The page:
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Friday, August 28, 2009

THE USA, FRENCH, AND CANADIAN HEALTHCARE SYSTEMS: MYTHS AND PROBLEMS, CONTINUED

Today's Buggy Topic

. . . continues the analysis of the merits and problems of the US and French healthcare systems, only with the comparative thrust extended to include the Canadian system.  As before in the previous buggy article on the subject (August 26th, 2009)  the main aim of the current analysis is to debunk certain myths about the superior condition of these two state-run healthcare systems.

You'll find the continued buggy argument in the same thread at Economist View --- click here --- where the original two buggy posts appeared.  Today's adds two more.

Note Quickly

To puncture rife urban myths about those two foreign systems doesn't mean that the US healthcare system isn't troubled with certain real problems too --- let alone that we do everything better than they happen to and shouldn't be attentive to see if certain of their "best practices" can be imported here.  Prof bug deals with many of our healthcare problems in the Economist View thread, but the same analytical intent dominates: to counter the ex-cathedra beliefs of left-wing liberals and radicals that these state-run systems are superior to the US system in all relevant healthcare matters.

One Other Point Is Worth Mentioning

The largely unplanned and uncoordinated American healthcare system --- which is unique in the world in its heavy reliance on employer-based healthcare insurance, plus rapidly growing government-run programs of Medicare (and Medicaid )in the last few decades --- reflects our political heritage and institutional arrangements that are also . . . well, if not unique, highly unusual:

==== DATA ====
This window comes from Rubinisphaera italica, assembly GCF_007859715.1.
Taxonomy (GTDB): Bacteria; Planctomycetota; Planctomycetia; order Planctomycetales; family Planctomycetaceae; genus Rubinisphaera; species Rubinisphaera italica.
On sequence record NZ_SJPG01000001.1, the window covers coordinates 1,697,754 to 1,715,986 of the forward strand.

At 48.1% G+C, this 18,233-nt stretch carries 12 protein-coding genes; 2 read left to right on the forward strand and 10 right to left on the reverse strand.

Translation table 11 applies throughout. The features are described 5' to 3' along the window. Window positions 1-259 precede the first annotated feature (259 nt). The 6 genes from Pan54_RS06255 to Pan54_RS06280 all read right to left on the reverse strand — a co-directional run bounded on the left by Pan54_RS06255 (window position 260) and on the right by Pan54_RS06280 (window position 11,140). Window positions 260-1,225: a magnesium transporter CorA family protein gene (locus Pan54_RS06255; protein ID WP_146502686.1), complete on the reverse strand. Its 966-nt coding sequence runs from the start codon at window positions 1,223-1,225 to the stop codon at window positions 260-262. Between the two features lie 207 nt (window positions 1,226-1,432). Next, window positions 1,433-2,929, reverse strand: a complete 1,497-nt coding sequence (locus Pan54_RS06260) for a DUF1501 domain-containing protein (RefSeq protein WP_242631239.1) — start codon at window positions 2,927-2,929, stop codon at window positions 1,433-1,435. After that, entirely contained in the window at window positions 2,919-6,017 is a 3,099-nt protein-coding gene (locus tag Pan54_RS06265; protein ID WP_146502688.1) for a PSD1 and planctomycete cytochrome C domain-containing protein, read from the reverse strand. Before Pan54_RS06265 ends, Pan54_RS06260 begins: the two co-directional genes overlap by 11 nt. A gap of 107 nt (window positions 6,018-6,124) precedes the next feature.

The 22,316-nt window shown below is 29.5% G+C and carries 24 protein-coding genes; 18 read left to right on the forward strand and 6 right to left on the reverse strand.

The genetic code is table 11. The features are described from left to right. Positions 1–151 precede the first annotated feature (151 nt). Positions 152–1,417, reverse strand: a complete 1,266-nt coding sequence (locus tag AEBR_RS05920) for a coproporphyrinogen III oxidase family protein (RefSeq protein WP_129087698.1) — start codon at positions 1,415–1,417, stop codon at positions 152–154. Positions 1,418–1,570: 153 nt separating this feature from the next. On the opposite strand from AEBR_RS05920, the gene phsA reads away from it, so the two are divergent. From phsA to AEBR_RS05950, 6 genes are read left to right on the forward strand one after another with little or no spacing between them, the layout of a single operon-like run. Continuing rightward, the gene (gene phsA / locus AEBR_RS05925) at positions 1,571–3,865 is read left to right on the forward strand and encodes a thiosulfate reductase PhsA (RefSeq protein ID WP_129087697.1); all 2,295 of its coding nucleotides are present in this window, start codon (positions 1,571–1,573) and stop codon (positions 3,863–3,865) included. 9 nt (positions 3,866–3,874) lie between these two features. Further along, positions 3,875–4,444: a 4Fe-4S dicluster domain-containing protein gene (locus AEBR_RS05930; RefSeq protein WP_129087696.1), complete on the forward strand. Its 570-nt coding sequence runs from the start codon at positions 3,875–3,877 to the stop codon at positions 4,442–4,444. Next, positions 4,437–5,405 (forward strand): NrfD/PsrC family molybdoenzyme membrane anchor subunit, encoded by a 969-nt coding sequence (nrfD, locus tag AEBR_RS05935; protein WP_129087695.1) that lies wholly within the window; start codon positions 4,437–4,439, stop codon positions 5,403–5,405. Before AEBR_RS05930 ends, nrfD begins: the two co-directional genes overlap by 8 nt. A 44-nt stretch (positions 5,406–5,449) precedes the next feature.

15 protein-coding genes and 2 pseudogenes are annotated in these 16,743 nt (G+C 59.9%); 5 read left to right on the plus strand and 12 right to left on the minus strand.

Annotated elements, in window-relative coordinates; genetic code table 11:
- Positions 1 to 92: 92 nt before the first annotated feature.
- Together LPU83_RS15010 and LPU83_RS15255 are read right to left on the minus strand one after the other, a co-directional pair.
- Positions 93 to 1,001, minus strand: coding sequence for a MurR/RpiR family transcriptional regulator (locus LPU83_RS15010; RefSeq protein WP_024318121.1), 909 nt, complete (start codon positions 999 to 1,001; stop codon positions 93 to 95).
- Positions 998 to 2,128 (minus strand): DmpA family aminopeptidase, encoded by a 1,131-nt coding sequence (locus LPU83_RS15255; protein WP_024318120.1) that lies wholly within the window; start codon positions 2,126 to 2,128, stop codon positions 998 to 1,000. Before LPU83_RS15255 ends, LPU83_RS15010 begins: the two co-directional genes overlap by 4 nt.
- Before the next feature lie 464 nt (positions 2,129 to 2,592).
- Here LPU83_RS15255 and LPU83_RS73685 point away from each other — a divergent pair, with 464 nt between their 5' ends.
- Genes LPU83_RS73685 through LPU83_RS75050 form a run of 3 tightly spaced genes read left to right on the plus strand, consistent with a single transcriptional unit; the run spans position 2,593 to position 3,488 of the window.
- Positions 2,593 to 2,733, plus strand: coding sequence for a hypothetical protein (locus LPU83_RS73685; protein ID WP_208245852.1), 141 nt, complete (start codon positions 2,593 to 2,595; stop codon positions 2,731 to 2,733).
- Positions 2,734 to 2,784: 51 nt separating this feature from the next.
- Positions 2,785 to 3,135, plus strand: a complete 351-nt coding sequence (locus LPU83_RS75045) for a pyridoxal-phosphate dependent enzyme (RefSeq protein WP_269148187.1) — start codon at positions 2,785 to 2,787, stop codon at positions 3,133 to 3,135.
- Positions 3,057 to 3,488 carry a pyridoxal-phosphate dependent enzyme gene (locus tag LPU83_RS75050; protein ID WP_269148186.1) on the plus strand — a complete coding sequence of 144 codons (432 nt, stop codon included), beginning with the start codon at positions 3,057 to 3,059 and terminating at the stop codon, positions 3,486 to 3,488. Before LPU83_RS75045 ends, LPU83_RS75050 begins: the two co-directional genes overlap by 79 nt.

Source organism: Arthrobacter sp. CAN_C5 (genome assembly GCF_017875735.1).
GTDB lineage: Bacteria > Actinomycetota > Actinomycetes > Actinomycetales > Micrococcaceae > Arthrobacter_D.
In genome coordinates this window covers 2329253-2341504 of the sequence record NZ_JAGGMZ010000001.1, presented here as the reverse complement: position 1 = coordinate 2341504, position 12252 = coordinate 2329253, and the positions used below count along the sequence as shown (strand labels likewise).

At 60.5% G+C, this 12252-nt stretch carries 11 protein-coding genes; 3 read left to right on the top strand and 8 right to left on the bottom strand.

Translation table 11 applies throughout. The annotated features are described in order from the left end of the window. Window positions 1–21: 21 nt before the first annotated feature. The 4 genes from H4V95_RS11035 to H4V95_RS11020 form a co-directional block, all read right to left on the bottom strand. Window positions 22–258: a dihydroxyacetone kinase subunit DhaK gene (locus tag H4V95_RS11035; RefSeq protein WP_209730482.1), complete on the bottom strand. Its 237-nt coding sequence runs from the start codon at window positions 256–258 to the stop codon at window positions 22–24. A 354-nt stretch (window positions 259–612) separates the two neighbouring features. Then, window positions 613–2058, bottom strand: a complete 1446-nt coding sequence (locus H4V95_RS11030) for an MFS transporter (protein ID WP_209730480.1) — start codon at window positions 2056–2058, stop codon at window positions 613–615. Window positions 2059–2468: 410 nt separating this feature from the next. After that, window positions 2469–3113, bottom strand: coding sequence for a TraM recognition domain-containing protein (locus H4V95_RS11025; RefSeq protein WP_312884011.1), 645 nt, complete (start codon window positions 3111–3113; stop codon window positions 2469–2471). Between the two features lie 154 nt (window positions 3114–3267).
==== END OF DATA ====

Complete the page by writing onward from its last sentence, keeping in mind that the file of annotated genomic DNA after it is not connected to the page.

• A central governments that separates the branches of government, court-supervision of all legislation and regulations,
  • A strong federal system spread out across a large continent with Alaska and Hawaii geographically far away,
  • A revolutionary birth of our government based in no small part on suspicion of concentrated political power --- not least motivated by tax rebellions against the British colonial crown,
  • The absence of socialist ideological influences on the left, and --- on the right --- the further absence of a pre-industrial, pre-democratic right-wing rooted in feudal traditions that supported strong government in European history for reasons of domestic stability and  power-politics that entailed almost continual warfare  with other countries for centuries,
  • Massive and almost continual immigration from other countries for centuries now, which has lessened the sense of social solidarity as compared with the far more homogeneous populations of West Europe (with Canada something of a minor exception), but which --- please note --- has also been intense in West Europe and Canada for four or five decades and is nibbling away at the foundation of cultural cohesion there too,
  • A powerful and largely unchallenged Protestant ethos of individual self-reliance, to which over time even non-Protestant immigrant communities adapted . . . reinforced by marriage across historical ethnic lines.
  • And, finally, an unusually successful capitalism and a strong sense of individual economic self-reliance that has no full counterpart elsewhere in the rich countries . . . no, not even in Britain these days.

The Outcome?

Any reforms of our healthcare system, now or in the future, will very likely embody compromises that reflect these historical, cultural, and institutional influences.  Those compromises will not satisfy fully any one bloc of voters: left-wing Democrats, moderate Democrats and Republicans, libertarians, and Conservative Republicans.